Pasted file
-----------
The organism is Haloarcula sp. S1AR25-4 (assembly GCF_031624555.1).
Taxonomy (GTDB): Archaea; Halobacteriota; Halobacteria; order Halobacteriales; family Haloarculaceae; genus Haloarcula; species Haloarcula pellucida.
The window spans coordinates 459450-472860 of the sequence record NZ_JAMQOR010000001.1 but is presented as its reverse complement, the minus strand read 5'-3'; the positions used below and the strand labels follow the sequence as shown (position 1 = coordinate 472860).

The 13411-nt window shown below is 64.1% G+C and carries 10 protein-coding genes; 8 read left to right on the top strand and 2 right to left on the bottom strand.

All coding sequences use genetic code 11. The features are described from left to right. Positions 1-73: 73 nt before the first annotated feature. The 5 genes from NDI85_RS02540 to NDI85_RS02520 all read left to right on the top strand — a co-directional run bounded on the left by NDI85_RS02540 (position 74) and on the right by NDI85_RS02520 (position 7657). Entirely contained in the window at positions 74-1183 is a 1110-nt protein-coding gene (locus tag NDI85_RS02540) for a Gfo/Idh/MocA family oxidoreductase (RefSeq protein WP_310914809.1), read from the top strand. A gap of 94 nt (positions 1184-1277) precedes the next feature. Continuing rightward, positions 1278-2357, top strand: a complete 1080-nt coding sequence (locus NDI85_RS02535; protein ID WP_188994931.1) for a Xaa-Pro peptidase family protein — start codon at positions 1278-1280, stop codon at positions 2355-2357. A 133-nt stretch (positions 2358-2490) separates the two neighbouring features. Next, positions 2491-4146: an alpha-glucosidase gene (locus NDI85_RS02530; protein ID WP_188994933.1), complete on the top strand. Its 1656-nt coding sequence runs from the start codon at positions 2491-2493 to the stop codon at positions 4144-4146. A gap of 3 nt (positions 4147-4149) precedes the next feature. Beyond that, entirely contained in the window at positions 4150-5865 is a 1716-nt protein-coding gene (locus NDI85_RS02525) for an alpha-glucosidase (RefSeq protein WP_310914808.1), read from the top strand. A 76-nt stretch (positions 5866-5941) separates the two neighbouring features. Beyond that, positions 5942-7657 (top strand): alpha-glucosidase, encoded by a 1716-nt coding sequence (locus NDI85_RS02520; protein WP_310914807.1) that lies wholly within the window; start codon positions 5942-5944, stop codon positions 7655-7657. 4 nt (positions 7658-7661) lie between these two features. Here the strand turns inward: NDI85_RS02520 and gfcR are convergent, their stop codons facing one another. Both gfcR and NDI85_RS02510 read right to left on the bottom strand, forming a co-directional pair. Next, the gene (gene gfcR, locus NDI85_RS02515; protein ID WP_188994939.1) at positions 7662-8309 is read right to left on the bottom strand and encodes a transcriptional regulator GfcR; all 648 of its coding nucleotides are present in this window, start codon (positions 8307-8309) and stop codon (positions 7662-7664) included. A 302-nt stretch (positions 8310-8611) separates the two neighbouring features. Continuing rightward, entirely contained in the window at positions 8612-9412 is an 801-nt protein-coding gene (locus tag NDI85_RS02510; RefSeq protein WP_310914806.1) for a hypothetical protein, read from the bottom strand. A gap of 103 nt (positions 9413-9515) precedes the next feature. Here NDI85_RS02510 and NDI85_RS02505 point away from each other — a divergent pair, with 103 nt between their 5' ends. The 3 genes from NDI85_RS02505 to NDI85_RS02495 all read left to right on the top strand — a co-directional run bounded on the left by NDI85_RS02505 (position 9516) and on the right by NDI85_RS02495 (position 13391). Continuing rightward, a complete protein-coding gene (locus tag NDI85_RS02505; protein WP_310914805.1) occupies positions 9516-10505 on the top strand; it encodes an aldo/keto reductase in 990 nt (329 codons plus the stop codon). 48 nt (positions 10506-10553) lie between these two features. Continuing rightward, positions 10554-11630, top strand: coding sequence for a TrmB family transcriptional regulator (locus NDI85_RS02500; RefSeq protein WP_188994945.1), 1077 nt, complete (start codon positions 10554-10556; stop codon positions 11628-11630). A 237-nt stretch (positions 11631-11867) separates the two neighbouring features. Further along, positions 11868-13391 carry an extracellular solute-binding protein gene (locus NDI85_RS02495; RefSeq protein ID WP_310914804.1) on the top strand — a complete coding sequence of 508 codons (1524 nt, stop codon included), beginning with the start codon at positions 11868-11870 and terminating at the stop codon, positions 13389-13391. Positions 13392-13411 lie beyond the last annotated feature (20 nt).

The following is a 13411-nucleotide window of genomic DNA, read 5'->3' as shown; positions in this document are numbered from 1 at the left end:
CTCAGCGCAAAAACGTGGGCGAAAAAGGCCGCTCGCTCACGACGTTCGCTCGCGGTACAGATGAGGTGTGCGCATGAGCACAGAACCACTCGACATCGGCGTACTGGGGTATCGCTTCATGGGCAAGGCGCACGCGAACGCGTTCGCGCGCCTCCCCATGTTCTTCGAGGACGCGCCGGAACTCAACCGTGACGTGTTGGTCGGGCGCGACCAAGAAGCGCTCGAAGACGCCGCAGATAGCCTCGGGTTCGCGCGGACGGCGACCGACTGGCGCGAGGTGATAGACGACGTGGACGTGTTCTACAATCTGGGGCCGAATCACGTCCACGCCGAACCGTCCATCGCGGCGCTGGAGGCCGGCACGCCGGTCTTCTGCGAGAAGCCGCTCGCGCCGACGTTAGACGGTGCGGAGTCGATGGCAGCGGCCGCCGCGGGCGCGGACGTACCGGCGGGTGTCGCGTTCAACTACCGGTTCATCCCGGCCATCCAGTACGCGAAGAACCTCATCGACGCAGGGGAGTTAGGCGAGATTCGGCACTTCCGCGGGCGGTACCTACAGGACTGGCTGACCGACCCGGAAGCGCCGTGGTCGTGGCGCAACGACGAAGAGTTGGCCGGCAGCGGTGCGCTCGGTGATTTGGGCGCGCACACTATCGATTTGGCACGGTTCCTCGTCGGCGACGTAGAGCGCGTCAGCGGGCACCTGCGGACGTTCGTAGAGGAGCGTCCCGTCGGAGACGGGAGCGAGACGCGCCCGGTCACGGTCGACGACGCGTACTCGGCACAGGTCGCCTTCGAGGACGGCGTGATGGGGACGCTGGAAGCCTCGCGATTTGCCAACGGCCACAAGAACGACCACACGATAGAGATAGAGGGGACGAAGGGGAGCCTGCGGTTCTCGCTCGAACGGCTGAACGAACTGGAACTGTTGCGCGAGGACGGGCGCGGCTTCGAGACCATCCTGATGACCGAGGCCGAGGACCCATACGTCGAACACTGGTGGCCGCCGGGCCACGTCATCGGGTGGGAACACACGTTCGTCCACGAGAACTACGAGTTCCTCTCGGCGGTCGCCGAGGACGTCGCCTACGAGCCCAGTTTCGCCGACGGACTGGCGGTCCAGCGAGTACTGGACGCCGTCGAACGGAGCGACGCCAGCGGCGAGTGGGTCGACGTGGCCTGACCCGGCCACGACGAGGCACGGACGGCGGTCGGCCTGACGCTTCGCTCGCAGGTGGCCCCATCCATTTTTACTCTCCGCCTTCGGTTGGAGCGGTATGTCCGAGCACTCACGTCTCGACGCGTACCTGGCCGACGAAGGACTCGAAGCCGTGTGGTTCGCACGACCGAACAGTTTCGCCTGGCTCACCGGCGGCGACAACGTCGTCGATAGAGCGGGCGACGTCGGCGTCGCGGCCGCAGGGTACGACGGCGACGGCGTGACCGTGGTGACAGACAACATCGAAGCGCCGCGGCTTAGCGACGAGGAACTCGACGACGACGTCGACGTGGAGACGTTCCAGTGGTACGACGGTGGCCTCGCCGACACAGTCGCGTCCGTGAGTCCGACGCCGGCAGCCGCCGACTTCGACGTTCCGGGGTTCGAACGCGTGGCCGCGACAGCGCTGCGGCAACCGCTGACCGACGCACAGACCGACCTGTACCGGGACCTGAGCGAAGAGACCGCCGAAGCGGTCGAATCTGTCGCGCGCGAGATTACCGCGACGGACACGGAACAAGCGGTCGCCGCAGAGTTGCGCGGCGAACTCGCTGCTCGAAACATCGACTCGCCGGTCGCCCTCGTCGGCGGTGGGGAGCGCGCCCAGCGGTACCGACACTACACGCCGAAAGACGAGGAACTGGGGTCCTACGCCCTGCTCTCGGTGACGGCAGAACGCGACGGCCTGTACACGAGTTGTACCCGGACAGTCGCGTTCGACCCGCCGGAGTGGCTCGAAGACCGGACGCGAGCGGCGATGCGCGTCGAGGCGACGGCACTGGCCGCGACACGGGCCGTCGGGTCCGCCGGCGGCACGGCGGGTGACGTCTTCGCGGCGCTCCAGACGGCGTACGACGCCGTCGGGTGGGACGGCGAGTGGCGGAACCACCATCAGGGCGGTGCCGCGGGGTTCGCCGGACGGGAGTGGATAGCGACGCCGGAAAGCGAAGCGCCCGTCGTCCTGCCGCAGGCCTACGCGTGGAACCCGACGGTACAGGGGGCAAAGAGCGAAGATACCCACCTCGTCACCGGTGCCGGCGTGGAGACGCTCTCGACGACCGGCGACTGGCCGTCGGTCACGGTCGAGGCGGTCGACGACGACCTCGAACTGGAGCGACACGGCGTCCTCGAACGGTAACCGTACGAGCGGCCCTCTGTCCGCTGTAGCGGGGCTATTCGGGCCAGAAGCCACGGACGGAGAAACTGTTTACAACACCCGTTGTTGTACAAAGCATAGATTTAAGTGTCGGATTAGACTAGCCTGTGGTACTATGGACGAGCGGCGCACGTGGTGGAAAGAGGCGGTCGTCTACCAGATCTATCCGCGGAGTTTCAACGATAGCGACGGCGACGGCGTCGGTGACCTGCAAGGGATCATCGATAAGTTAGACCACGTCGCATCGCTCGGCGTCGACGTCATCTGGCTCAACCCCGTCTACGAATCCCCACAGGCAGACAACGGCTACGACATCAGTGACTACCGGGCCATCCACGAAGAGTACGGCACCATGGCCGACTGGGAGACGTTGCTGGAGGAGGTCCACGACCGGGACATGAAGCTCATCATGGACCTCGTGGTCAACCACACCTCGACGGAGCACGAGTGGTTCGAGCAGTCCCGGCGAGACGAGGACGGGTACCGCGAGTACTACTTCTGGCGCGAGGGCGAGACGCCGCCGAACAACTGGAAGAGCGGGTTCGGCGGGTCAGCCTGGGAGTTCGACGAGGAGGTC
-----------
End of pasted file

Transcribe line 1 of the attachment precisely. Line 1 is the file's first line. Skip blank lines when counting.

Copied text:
The organism is Haloarcula sp. S1AR25-4 (assembly GCF_031624555.1).